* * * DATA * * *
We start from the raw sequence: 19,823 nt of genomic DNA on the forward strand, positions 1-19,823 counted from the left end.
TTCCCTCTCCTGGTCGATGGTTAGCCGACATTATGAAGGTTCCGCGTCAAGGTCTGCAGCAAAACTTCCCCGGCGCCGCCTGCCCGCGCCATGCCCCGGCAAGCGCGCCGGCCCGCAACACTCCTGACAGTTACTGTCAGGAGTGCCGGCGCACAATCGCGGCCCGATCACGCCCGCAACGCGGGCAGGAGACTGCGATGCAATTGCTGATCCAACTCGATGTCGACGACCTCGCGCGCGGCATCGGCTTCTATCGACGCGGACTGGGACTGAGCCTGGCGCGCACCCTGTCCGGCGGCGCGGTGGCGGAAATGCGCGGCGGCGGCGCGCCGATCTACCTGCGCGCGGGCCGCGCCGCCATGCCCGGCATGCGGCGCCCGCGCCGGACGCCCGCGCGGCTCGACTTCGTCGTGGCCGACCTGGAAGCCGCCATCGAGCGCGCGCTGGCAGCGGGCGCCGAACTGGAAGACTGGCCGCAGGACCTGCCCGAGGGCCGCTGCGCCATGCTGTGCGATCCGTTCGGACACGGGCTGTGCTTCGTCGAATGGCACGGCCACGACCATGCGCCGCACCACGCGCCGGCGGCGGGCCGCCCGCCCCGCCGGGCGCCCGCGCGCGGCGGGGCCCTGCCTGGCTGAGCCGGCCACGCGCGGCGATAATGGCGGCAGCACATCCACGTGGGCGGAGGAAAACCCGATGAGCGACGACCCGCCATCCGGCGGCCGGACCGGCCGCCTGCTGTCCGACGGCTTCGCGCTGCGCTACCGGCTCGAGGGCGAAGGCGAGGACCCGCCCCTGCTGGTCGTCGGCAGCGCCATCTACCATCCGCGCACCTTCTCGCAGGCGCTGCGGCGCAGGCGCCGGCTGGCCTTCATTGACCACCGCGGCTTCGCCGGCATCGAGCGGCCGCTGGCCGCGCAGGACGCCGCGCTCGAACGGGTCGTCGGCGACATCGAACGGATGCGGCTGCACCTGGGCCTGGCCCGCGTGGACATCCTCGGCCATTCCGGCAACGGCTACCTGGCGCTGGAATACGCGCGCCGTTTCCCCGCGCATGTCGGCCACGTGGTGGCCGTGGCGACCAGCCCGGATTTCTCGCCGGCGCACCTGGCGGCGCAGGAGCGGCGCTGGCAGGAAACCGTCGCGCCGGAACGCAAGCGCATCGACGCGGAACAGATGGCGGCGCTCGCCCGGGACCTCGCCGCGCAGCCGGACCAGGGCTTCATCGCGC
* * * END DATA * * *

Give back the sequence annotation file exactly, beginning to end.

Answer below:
We start from the raw sequence: 19,823 nt of genomic DNA on the forward strand, positions 1-19,823 counted from the left end.
TTCCCTCTCCTGGTCGATGGTTAGCCGACATTATGAAGGTTCCGCGTCAAGGTCTGCAGCAAAACTTCCCCGGCGCCGCCTGCCCGCGCCATGCCCCGGCAAGCGCGCCGGCCCGCAACACTCCTGACAGTTACTGTCAGGAGTGCCGGCGCACAATCGCGGCCCGATCACGCCCGCAACGCGGGCAGGAGACTGCGATGCAATTGCTGATCCAACTCGATGTCGACGACCTCGCGCGCGGCATCGGCTTCTATCGACGCGGACTGGGACTGAGCCTGGCGCGCACCCTGTCCGGCGGCGCGGTGGCGGAAATGCGCGGCGGCGGCGCGCCGATCTACCTGCGCGCGGGCCGCGCCGCCATGCCCGGCATGCGGCGCCCGCGCCGGACGCCCGCGCGGCTCGACTTCGTCGTGGCCGACCTGGAAGCCGCCATCGAGCGCGCGCTGGCAGCGGGCGCCGAACTGGAAGACTGGCCGCAGGACCTGCCCGAGGGCCGCTGCGCCATGCTGTGCGATCCGTTCGGACACGGGCTGTGCTTCGTCGAATGGCACGGCCACGACCATGCGCCGCACCACGCGCCGGCGGCGGGCCGCCCGCCCCGCCGGGCGCCCGCGCGCGGCGGGGCCCTGCCTGGCTGAGCCGGCCACGCGCGGCGATAATGGCGGCAGCACATCCACGTGGGCGGAGGAAAACCCGATGAGCGACGACCCGCCATCCGGCGGCCGGACCGGCCGCCTGCTGTCCGACGGCTTCGCGCTGCGCTACCGGCTCGAGGGCGAAGGCGAGGACCCGCCCCTGCTGGTCGTCGGCAGCGCCATCTACCATCCGCGCACCTTCTCGCAGGCGCTGCGGCGCAGGCGCCGGCTGGCCTTCATTGACCACCGCGGCTTCGCCGGCATCGAGCGGCCGCTGGCCGCGCAGGACGCCGCGCTCGAACGGGTCGTCGGCGACATCGAACGGATGCGGCTGCACCTGGGCCTGGCCCGCGTGGACATCCTCGGCCATTCCGGCAACGGCTACCTGGCGCTGGAATACGCGCGCCGTTTCCCCGCGCATGTCGGCCACGTGGTGGCCGTGGCGACCAGCCCGGATTTCTCGCCGGCGCACCTGGCGGCGCAGGAGCGGCGCTGGCAGGAAACCGTCGCGCCGGAACGCAAGCGCATCGACGCGGAACAGATGGCGGCGCTCGCCCGGGACCTCGCCGCGCAGCCGGACCAGGGCTTCATCGCGC